Parashat Mishpatim, 5773, 2013:
“I am Hashem Your G-d Who Heals You”
Rabbi David Etengoff
Dedicated to the sacred memories of my mother, Miriam Tovah bat Aharon Hakohen, father-in-law, Levi ben Yitzhak, sister-in-law, Ruchama Rivka Sondra, sister, Shulamit bat Menachem, Shifra bat Chaim Alter, and Yehonatan Binyamin ben Mordechai Meir Halevi, and the refuah shlaimah of Yosef Shmuel ben Miriam and Moshe Reuven ben Chaya.
And He said, If you hearken to the voice of the L-rd, your G-d, and you do what is proper in His eyes, and you listen closely to His commandments and observe all His statutes, all the sicknesses that I have visited upon Egypt I will not visit upon you, for I, the L-rd, heal you. (Sefer Shemot 15:26, this and all Tanach and Rashi translations, The Judaica Press Complete Tanach)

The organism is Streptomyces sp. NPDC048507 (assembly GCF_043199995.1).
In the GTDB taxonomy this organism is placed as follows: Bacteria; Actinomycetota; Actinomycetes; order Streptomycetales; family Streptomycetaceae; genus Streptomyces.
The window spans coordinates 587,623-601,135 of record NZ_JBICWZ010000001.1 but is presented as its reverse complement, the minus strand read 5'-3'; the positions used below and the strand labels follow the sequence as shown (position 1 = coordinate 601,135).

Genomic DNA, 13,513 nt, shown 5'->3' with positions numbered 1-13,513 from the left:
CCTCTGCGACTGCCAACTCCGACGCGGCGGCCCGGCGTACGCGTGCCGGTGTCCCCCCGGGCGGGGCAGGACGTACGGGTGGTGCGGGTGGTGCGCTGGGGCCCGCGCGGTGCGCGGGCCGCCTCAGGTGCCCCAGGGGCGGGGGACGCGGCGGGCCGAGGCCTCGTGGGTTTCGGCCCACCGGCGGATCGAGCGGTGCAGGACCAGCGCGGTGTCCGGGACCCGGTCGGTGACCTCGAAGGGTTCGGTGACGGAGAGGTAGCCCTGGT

The above verse appears in Parashat Beshalach, immediately after the Shira (Song at the Sea of Reeds). It teaches us in no uncertain terms that it is Hashem, and no other, who heals us. Rashi (1040-1105) underscores this idea with his comments on the phrase, “I will not visit upon you”:
I will not visit upon you: And if I do bring [sickness upon you], it is as if it has not been brought, “for I, the L-rd, heal you.” This is its midrashic interpretation (see Sanh. 101a, Mechilta). According to its simple meaning, [we explain:] “for I, the L-rd, am your Physician” and [I] teach you the Torah and the mitzvoth in order that you be saved from them [illnesses], like this physician who says to a person, “Do not eat things that will cause you to relapse into the grip of illness.” This [warning] refers to listening closely to the commandments … — [from Mechilta]